An issue that has been a longstanding problem in Mount Kisco may finally be addressed in the near future.
The Village Board is considering policy changes for stricter enforcement of the municipality’s building, fire and zoning codes to better protect the public.
“We want to clearly state that the village will not compromise safety especially when it comes to New York State building and fire codes,” said Mayor Gina Picinich. “It is important that we enforce our local zoning code.”
Over the years there has been repeated concern regarding some property owners who have violated the zoning code. For example, there have been landlords who have owned a three-family house in a zone that permits one-family residences, Picinich said.
“Our Building Department will work with property owners to ensure they understand their path forward,” she said. “In most instances full remediation, including restoration to legal zoning, will be required.”
There would be few exceptions under a revised policy, the mayor said. There are a limited number of properties that were purchased based on erroneous documentation. In those instances, the village may permit the non-conforming situation to continue until ownership changes. Once that property is sold, however, it would be required to comply with legal zoning, Picinich said.
The Village Board has been working with Village Attorney Whitney Singleton and the Building Department during the past year to improve enforcement.
Picinich said under the revised policy, a Certificate of Occupancy would be revoked if a property runs afoul of building, fire or zoning codes and are not corrected.
Another proposed policy would be for properties with a pre-existing, non-conforming condition to obtain a variance from the Zoning Board of Appeals for future changes, she said. If that doesn’t occur, the village would take legal action, Picinich said.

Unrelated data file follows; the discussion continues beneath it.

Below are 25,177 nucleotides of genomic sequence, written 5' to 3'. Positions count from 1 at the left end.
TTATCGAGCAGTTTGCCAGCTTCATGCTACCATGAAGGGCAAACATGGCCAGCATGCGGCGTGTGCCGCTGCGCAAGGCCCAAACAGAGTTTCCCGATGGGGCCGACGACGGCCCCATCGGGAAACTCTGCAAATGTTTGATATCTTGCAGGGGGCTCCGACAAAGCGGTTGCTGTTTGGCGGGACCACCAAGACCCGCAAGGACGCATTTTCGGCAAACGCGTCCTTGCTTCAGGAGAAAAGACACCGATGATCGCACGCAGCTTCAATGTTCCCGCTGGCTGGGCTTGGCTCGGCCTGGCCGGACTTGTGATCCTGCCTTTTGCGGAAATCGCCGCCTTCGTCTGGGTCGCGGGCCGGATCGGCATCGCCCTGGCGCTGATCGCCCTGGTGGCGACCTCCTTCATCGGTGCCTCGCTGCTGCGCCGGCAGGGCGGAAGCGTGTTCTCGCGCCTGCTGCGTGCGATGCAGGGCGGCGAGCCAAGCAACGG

Picinich said the trustees are considering an appeal process in which property owners challenging a ruling by the building inspector could go before the ZBA or initiate legal proceedings to overturn the decision. Challenges of state code would have to be appealed through the state.
Tenants living in an illegal building would be given ample time to relocate.
The board has been working for years to deal with the safety issues, said Deputy Mayor Jean Farber.
“This is the sanest document we’ve come up with,” she said.
It is not known exactly how many illegal properties there are in Mount Kisco as there are ongoing inspections and reviews, Picinich said. During the past year the Building Department has stepped up enforcement of building and zoning codes, she said.
Trustee Karen Schleimer said she is concerned for the property owners who may have bought a multifamily house believing they had a valid Certificate of Occupancy based on wrong information. It would be likely they could never sell their house for anywhere near the price they bought it for unless they spend an enormous sum for it to be code compliant.
As a real estate attorney, Schleimer said that when a title company provides her with a copy of the Certificate of Occupancy, she assumes it is valid.
“My comments do not apply to owners who make illegal alterations to their properties nor to situations where there is an issue as to safety,” Schleimer said. “Those must be corrected. My concern is only for the innocent purchaser who will have no remedy but suing the village, the realtor or their attorney.”
But Farber and Picinich said real estate agents go into building inspectors’ offices on a regular basis to ensure the legality of a Certificate of Occupancy.